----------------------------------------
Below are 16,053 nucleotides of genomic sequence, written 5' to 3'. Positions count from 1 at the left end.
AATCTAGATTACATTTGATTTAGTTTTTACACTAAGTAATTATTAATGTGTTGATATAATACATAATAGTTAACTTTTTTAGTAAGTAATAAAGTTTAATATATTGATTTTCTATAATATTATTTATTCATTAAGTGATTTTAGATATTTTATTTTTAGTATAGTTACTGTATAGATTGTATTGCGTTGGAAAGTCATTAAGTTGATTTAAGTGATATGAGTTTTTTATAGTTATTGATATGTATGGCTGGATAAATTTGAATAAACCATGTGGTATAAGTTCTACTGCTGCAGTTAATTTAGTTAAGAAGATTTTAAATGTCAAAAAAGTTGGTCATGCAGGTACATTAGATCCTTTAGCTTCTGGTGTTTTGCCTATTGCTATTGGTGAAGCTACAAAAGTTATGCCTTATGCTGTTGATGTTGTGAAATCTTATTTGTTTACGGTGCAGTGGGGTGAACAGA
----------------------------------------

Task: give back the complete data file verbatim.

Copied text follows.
Below are 16,053 nucleotides of genomic sequence, written 5' to 3'. Positions count from 1 at the left end.
AATCTAGATTACATTTGATTTAGTTTTTACACTAAGTAATTATTAATGTGTTGATATAATACATAATAGTTAACTTTTTTAGTAAGTAATAAAGTTTAATATATTGATTTTCTATAATATTATTTATTCATTAAGTGATTTTAGATATTTTATTTTTAGTATAGTTACTGTATAGATTGTATTGCGTTGGAAAGTCATTAAGTTGATTTAAGTGATATGAGTTTTTTATAGTTATTGATATGTATGGCTGGATAAATTTGAATAAACCATGTGGTATAAGTTCTACTGCTGCAGTTAATTTAGTTAAGAAGATTTTAAATGTCAAAAAAGTTGGTCATGCAGGTACATTAGATCCTTTAGCTTCTGGTGTTTTGCCTATTGCTATTGGTGAAGCTACAAAAGTTATGCCTTATGCTGTTGATGTTGTGAAATCTTATTTGTTTACGGTGCAGTGGGGTGAACAGA